/* last address family is not supported,
		     continue with the next address returned 
		     by getaddrinfo */

	          /* handle other socket errors */
    } else {
       /* socket succesfully created */
       /* check now if bind()/connect(). If they return errors, 
          continue the while loop with the next address returned
	  by getaddrinfo. If they don't return errors, break */

       /* ... */


The getnameinfo function provides from a socket address structure the address and service as character strings.
char clienthost   [NI_MAXHOST];
char clientservice[NI_MAXSERV];

/* ... */

/* listenfd is a server socket descriptor waiting connections 
   from clients 

connfd = accept(listenfd,
                (struct sockaddr *)&clientaddr,

if (connfd < 0) {
    /* handle connect error and return */

error = getnameinfo((struct sockaddr *)&clientaddr, addrlen,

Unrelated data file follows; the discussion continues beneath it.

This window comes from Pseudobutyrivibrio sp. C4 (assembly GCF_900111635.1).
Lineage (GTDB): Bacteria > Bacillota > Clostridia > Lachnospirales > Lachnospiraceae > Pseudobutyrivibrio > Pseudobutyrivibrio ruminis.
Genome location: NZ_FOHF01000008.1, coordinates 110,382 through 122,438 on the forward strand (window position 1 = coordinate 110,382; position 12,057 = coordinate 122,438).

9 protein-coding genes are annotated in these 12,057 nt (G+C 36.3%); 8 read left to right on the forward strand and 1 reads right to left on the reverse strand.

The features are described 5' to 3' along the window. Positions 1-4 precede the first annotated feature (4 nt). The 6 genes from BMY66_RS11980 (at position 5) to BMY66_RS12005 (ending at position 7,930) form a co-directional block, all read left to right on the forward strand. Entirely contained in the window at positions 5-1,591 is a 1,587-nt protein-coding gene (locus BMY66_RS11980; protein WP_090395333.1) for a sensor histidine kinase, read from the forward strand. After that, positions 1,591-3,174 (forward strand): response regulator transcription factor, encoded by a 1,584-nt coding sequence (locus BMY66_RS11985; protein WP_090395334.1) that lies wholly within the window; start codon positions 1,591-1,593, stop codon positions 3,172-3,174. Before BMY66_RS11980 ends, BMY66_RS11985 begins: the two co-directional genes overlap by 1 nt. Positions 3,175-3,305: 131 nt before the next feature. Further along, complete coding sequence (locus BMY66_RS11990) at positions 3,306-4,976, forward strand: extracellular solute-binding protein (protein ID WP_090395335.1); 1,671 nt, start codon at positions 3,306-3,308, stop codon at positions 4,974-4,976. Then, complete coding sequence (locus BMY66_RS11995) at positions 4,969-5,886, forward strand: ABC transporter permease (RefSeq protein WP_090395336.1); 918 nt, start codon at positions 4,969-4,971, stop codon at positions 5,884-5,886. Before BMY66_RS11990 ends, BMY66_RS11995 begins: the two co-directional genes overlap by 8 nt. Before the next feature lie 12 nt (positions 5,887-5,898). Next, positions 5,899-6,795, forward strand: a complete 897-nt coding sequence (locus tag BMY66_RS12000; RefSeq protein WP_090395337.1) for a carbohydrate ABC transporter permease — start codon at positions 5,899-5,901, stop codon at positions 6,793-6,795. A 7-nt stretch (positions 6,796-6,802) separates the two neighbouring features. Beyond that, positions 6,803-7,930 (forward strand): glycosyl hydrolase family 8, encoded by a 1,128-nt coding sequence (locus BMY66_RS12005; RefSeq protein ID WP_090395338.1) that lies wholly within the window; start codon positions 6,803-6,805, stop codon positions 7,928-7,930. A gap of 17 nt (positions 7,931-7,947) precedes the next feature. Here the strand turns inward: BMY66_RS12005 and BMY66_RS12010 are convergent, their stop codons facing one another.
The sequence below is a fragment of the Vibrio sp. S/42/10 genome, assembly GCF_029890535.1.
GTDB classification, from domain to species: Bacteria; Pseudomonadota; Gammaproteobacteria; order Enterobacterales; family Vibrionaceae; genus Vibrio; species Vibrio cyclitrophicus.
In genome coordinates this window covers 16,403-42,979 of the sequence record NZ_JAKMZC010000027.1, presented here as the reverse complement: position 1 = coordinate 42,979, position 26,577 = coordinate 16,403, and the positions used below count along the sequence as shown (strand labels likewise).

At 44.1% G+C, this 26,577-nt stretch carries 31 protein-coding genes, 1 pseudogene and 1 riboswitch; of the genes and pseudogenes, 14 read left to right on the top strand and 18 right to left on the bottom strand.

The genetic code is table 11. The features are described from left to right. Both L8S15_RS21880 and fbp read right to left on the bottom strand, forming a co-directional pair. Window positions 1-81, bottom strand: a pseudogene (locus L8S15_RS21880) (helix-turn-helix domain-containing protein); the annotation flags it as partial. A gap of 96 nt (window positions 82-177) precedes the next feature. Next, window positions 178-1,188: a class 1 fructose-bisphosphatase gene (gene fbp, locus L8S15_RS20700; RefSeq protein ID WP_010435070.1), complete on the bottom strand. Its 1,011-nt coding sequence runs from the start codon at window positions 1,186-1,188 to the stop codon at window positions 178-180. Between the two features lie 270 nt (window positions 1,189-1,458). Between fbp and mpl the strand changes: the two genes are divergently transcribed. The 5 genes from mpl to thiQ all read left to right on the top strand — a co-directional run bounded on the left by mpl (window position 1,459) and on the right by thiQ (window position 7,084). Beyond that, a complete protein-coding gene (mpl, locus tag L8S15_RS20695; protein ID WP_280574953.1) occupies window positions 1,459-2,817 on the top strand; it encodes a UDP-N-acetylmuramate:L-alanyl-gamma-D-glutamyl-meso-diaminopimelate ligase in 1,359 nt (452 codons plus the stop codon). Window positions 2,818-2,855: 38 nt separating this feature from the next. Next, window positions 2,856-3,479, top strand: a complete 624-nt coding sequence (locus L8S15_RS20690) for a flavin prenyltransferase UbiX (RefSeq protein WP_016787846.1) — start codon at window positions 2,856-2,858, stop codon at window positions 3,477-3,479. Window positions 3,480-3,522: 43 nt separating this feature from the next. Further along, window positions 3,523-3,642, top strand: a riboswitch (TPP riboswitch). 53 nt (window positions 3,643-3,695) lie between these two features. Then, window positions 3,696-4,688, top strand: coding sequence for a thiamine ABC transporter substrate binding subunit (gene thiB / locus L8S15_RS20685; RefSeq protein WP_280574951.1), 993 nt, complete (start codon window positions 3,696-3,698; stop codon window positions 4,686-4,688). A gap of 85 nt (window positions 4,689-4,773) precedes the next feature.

clienthost, sizeof(clienthost),
                    clientservice, sizeof(clientservice),

if (error != 0) {
    /* handle getnameinfo error and return */

printf("Received request from host=[%s] port=[%s]\n",
       clienthost, clientservice);

Typically applications do not require to know the version of the IP they are using. Hence, applications only should try to establish the communication using each address returned by resolver until it works. However, applications could have a different behavior when using IPv4, IPv6, IPv4-compatible-IPv6 or IPv4-mapped, etc. addresses.

There are defined some macros to help applications to test the type of address they are using, see Table 2.

Table 2. Macros for testing type of addresses

int IN6_IS_ADDR_UNSPECIFIED (const struct in6_addr *);
int IN6_IS_ADDR_LOOPBACK (const struct in6_addr *);
int IN6_IS_ADDR_MULTICAST (const struct in6_addr *);